There are hundreds of unsung heroes in the school system. The school nurse was paid many a visit by my girl this year. (I had her number saved in my phone, for crying out loud.) She helped with our first year adjusting to food allergies and Epi-pens, administering Benadryl on more than one occasion, and that alone elevates her to hero status in my mind. The receptionists in the office bandaged my daughter’s hands and knees up when she face-planted in the car line. The ladies in the media center made a point of remembering my girl’s interests and holding books for her. The paraprofessionals took extra time with her when she was having a hard time. Teachers and administrators are heroes, of course, but there are so many others working hard every day to keep our kids safe and make them feel special. They deserve a lot of credit for what they do.
Seeing people love on your kid is pretty much the greatest thing ever. This was the first year that my daughter had a true best friend, and seeing them embrace in the hall or when they saw each other at the ballpark made my heart sing. She has lots of friends and her teachers all seem to love her *almost* as much as I do. It feels pretty great.
When your kid learns to do things you can’t do, your pride might be even greater than if you’d taught them yourself. My daughter has turned into a teeball rockstar. (Look out. It’s softball next season.) She learned sign language for a special program at church. She got the first grade art award for excellence in visual arts. It is incredible to watch her shine at things I can’t do and know that it’s her God-given gifts coming out.
Always, always, always ask for the picture. Her end of year program was yesterday, and I realized last night that once again, I forgot to have a picture taken of the two of us together. I always forget to do that, rightfully putting the emphasis on her during special occasions but also depriving her later on of pictures of mama and daddy at those events. We were there, obviously, but maybe she’ll like to see that. I need to be better about getting the picture.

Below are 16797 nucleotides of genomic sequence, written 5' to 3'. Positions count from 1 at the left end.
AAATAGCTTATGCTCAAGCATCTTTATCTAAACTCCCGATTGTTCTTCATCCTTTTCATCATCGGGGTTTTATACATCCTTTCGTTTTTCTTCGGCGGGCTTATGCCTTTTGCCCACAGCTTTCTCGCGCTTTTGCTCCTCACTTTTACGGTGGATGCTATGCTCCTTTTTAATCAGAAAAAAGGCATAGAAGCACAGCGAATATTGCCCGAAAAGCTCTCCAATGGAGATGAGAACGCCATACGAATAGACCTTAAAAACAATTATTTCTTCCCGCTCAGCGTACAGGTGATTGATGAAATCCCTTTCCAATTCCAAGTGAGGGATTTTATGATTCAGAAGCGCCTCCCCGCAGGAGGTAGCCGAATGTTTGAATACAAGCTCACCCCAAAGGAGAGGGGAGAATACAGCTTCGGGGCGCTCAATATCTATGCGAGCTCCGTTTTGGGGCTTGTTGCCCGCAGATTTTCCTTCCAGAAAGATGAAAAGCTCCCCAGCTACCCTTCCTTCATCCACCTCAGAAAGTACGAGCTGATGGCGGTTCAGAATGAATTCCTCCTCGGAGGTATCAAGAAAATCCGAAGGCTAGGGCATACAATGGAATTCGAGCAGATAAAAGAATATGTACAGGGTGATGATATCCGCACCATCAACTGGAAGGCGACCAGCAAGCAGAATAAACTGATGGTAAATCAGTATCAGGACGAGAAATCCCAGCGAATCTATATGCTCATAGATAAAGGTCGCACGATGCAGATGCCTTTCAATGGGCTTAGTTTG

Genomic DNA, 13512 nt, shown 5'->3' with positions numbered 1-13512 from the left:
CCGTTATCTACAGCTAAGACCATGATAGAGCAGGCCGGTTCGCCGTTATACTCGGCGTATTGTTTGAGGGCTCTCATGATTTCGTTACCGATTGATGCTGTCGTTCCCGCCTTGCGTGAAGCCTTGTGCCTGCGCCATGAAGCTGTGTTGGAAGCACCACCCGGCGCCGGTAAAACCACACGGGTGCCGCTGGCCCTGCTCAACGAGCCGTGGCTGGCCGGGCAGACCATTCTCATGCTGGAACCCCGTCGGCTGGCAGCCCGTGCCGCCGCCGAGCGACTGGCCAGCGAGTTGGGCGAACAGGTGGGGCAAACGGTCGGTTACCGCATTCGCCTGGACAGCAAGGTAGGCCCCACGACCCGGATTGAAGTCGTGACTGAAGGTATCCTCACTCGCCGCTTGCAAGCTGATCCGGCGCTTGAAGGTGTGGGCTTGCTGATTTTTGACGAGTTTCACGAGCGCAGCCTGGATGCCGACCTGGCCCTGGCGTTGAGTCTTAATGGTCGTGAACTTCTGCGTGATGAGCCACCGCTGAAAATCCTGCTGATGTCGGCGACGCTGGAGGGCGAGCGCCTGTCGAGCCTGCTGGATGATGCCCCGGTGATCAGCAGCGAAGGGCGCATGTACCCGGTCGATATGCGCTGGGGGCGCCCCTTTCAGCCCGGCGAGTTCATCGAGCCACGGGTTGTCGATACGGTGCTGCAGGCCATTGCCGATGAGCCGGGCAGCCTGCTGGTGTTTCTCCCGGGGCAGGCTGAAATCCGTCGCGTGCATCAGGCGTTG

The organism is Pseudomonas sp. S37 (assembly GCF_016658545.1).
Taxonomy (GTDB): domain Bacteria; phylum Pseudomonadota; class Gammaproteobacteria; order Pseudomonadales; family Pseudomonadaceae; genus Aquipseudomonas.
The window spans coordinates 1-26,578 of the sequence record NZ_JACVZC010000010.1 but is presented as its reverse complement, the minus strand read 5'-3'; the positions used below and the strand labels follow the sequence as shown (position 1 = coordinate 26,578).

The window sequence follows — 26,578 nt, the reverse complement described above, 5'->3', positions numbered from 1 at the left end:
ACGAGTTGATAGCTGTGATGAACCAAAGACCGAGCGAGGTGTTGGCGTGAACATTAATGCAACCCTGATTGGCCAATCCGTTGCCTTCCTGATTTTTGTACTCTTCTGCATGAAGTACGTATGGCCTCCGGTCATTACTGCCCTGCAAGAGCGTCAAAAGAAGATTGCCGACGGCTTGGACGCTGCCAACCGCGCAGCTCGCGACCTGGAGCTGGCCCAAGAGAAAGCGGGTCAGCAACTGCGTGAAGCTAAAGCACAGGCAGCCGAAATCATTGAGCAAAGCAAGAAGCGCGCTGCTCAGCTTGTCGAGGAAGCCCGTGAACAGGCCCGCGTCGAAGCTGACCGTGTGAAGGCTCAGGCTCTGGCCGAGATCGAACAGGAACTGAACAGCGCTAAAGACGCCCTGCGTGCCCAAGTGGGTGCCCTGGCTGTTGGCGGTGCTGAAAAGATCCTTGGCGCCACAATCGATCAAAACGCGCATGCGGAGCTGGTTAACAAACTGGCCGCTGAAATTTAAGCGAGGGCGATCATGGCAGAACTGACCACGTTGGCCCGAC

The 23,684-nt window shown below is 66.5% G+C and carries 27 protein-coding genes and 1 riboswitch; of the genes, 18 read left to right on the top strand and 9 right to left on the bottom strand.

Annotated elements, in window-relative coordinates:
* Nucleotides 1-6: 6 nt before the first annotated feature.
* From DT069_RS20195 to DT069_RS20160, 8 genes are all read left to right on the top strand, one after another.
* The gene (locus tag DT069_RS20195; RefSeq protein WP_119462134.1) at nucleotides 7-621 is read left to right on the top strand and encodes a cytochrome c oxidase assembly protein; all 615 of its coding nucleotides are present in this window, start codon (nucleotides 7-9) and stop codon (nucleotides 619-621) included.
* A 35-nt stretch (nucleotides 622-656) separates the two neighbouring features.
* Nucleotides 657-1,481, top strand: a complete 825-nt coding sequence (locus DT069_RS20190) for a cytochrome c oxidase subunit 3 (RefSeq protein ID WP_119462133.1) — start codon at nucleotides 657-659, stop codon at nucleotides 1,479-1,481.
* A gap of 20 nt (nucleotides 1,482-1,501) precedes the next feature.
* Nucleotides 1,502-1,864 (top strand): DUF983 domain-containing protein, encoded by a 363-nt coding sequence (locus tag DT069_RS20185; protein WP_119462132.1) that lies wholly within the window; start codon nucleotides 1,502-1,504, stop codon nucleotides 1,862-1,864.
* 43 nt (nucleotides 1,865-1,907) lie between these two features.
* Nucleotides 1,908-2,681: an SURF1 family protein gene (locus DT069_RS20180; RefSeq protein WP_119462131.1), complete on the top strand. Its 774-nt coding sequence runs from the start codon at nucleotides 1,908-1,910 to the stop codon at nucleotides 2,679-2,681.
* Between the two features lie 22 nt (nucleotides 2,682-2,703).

Let your kid surprise you. My husband and I had no idea she was named Student of the Month this year, but she did. We didn’t find out until she came home with the certificate. We didn’t know she had been selected for the year-long art award, but she did. She got to watch our excited shock when they announced her name. I tend to want to be involved in everything and know just what’s going on with everything she’s doing, but sometimes I have to remember to back off and let her surprise me.
Food allergies are hard, but they don’t have to be the end of the world. We were terrified about sending her to school for the first time knowing the severity of her allergies, but we did what we had to do to keep her safe and had to let her go. There are resources and support systems and lots of lessons to be learned along the way. It’s hard and scary, but it’s not the end of the world. For that matter, anything else that comes our way might be hard and scary, too, but the world won’t stop turning then, either.
God really does love our kids more than we do. He sees their hearts and needs and fears and strengths, and He alone knows what is best for them. He can be trusted to put them in the class they need to be in, to put the right people in their path, to watch over them and keep them safe when they aren’t with us. He sees all and knows all and over them beyond measure.
It’s safe to say we all learned a lot over the past year or so. I have an idea what she’ll learn in second grade…but I wonder what lessons are in store for me? What unexpected lessons have you learned through your kids?